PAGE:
The Retail Food section of the Georgia Department of Agriculture (GDA) regulates cottage food producers (also known as home-kitchen food). We make sure that all food is produced safely and to quality standards. We also work with anyone wanting to start their own cottage food business.
About this Program
Cottage foods, also known as home-kitchen foods, are produced and packaged by a cottage food vendor in a kitchen and prepared for direct sale by that vendor. Cottage food sales are allowed under Georgia regulations. Licensed cottage food operators are permitted to make only food that is not potentially hazardous (see examples of approved products below). Operators can use their home kitchen to make products to sell directly to consumers at non-profit events, for-profit events, and through online sales.
Note: Cottage food operators aren’t allowed to distribute or wholesale these products, nor can they ship cottage food products across state lines. If they’re made and sold without a Food Sales Establishment License, cottage food products are considered to be from an unapproved source. They can’t be distributed to retail stores, restaurants, or institutions.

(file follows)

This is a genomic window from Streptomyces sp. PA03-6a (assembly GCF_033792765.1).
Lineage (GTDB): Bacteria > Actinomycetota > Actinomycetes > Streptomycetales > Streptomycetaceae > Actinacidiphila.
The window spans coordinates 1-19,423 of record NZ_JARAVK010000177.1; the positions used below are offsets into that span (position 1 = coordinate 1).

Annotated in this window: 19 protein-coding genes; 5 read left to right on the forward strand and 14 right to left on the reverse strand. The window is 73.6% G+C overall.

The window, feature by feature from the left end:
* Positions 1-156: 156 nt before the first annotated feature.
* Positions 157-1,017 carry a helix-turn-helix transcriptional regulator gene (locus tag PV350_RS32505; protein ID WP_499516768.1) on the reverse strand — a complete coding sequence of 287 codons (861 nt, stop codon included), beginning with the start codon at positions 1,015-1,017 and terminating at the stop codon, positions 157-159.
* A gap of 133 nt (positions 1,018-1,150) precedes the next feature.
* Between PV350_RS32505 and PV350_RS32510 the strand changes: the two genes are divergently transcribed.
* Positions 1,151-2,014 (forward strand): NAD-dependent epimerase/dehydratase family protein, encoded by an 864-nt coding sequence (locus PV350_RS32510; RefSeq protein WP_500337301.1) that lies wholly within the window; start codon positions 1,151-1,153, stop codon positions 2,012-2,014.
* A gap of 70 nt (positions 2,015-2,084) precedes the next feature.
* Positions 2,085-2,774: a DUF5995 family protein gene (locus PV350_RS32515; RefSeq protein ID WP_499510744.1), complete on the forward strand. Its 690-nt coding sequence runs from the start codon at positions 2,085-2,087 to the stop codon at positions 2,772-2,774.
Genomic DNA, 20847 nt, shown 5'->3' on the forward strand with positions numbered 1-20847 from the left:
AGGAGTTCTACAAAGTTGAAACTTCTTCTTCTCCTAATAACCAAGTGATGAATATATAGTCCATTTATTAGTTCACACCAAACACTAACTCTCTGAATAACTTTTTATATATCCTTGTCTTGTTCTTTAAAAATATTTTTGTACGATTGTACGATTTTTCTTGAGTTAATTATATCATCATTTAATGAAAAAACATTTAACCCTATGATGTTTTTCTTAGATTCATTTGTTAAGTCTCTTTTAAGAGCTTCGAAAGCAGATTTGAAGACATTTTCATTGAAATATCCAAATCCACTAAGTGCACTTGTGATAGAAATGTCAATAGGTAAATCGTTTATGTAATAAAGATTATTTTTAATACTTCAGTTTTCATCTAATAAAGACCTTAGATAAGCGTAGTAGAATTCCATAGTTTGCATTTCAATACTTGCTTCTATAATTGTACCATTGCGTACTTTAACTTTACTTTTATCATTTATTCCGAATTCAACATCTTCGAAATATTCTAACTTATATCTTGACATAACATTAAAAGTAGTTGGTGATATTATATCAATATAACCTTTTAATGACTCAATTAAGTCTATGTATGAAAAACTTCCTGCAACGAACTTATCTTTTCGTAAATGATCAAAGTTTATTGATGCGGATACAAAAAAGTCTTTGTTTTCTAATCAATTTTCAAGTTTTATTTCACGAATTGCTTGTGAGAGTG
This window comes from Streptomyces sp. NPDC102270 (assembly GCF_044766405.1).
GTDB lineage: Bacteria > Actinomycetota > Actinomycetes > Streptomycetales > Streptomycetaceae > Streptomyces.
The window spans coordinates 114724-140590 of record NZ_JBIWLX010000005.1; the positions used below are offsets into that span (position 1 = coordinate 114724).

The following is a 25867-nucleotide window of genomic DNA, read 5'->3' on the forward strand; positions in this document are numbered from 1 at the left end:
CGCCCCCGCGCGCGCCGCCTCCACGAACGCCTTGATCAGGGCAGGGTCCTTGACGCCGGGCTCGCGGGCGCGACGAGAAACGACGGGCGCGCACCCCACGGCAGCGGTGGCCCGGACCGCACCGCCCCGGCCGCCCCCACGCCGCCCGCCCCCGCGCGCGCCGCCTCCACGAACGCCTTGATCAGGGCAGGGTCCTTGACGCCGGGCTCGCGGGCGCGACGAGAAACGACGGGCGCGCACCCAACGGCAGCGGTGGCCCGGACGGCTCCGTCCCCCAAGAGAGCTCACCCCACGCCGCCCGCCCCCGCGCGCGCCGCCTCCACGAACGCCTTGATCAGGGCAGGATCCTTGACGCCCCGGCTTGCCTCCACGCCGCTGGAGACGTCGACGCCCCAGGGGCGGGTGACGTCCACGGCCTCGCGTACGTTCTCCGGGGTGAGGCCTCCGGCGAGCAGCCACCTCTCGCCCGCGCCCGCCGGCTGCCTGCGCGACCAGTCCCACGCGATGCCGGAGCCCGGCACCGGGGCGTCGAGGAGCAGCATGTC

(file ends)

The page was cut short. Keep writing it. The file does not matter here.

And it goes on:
Cottage food products include:
- Loaf Breads, Rolls, and Biscuits
- Pastries and Cookies
- Candies and Confections
- Fruit Pies
- Jams, Jellies, and Preserves
- Dried Fruits
- Dry Herbs, Seasonings and Mixtures
- Cereals, Trail Mixes, and Granola
- Coated or Uncoated Nuts
- Vinegar and Flavored Vinegar
- Popcorn, Popcorn Balls, and Cotton Candy
Cottage Food Vendors
Here’s what you need to get started as a cottage food vendor in Georgia. You’ll find helpful information and rules about labeling, hygiene, food safety, nutrition and ingredients, and other subjects. It includes a handy checklist of things you'll need to do before you submit a cottage food license application: Starting a Cottage Food Business.
Here’s some additional information about food labels: Food Labeling Requirements.
Here’s our cottage vendor FAQ page: Cottage Foods FAQ
Cottage Food Operators must complete an American National Standards Institute (ANSI) accredited food safety training program. There are different levels of training, including Food Handler and Certified Food Manager. Food Handler training is acceptable for cottage food operators. View a directory of ANSI accredited programs.